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Skills Audit

Discussion in 'Primary' started by sallysparrow, Jan 30, 2012.

  1. Does anyone have a simple audit for maths skills for staff (Primary)?
    Would be very grateful to see a copy or to hear where i can find one on line.
    Thanks [​IMG]
     
  2. No - sadly it doesn't.
    Do you honestly think you are strong in all areas of maths and english? Although i am a maths leader and i have an English degree, i am well aware that there are areas where a little more support would be welcome. In my view, to believe that i know everything about anything is rather arrogant.
    there is a need to ensure that maths is taught to a high standard and staff need to be invited to assess their own knowledge and ask for help in areas that they are not strong.
    I have seen maths lessons where mis information is rampant.
    I have had TAs in year 6 maths group not knowing what prime factors are let alone how to find them - but they are expected to support the children in their learning.!
    When we know where weaknesses are - we can put support in place in the form of training if need be.
    Thanks for your input though - much appreciated.
     
  3. greta444

    greta444 New commenter

    perhaps ask ITT providers. If you really want to go ahead with this.
    I really think this should be on a voluntary basis. I would be very put out if I were made to take such a test. Sorry, audit.
    I have a maths degree and feel I have a fairly secure grasp of the subject.
     
  4. Errr how many primary teachers have a maths degree? probably not that many. How many primary teachers lack confidence in teaching maths - a straw pole of teachers i know at various schools indicates - quite a few.
    Should we understand that because the school has at least one maths graduate there is no further need for training - definitely not.
    will the audit be obligatory - again definitely not. Should staff have an avenue in which to express their lack of confidence - i would say a resounding yes!
    this is not intended to make anyone feel infreior, embarrssed or undermined but rather as a support mechanism to enable teachers to brush us their skills if they wish to take part. How would anyone go about forcing the issue - it wouldn't be possible even if it were desirable - which it isn't.
    But thnaks for your comments they have been noted.
     
  5. minnieminx

    minnieminx New commenter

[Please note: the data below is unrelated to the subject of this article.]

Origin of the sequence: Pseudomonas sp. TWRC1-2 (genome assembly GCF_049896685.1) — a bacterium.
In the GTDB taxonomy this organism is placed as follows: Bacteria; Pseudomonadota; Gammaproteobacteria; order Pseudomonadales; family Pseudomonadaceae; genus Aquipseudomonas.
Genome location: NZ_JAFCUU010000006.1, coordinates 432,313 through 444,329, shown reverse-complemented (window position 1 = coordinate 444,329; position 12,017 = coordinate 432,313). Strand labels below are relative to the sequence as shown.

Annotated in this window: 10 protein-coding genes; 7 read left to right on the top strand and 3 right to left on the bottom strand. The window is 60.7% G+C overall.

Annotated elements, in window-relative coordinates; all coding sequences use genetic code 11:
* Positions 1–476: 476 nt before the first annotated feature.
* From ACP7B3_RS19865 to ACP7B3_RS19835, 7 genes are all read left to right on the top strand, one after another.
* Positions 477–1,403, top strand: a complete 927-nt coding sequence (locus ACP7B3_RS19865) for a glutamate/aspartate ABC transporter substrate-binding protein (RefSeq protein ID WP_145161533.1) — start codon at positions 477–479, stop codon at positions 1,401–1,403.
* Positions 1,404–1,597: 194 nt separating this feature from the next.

Sod the skills audit, sounds too horrible even if it isn't really.. Just stick a note in pigeon holes saying you are going to be offering sessions in staff meetings focussing on topics that are hard to teach, for example fractions. Then ask for ideas of what people would like you to cover. Bet you get division, ratio and proportion, fractions and maybe subtraction from KS1. And I bet you don't get graphs or shape!

    I agree that not everyone can do maths to the level needed. I observed in year 5 today and was astounded at the mathematical mistakes. I wouldn't mind so much (we can all have an off day) but I observed in the same maths class a fortnight ago with other mathematical errors.

    I do have a maths degree and qualified (in another lifetime!) as a secondary maths teacher, so I know I have more knowledge and skills in this area than many of my colleagues. But I am always surprised to find errors being actively taught in lessons.
     
  6. johndeere

    johndeere New commenter

    Maybe this?
    https://www.ncetm.org.uk/self-evaluation/
     
    lisajaynewalsh likes this.
  7. chocolateworshipper

    chocolateworshipper Occasional commenter

    You may well have already thought of this - so please feel free to ignore! I know that there are some areas of Maths that I am really confident in doing myself - but am not confident that I know the best way to explain to the children (for me percentages would be an example). So if a skills audit was asking me to rate how confident I am in working out percentages, it would be a different answer to if the audit was asking me to rate how confident I am in helping children to understand it. Hope that makes sense!
     
  8. Anonymous

    Anonymous New commenter

    I would hope most teachers have good enough maths skills to cope with the expected knowledge at least up to year 4. Tricky things for some are decimal multiplication, conversion of fractions to decimals and percentages, calculating percentages, mixed fractions, ratio, equivalent fractions and - setting appropriate investigations. Seeing patterns in maths is also hard for some teachers.
    Most of these skills are appropriate for top KS2. Saying that - I have had to explain some stuff to other teachers before because they did not understand it.
    The hardest thing is explaining and teaching it! Especially fractions and decimals. I tutor up to GCSE and I am certain that despite all my efforts, children in year 11 can not easily explain why multiplying by 0.3 is the same as finding 30%.
    Same when I went on a course to use Excel in maths. We had to come up with a way of adding 20% onto a price. I simply multiplied by 1.2. Apparently "I was being too clever". Of course, I would not expect a year 6 child to do that (unless they were an absolute genius).
    The one audit I would hate is an arts audit. Or a music one.

     
  9. Hadleigh239

    Hadleigh239 New commenter

     

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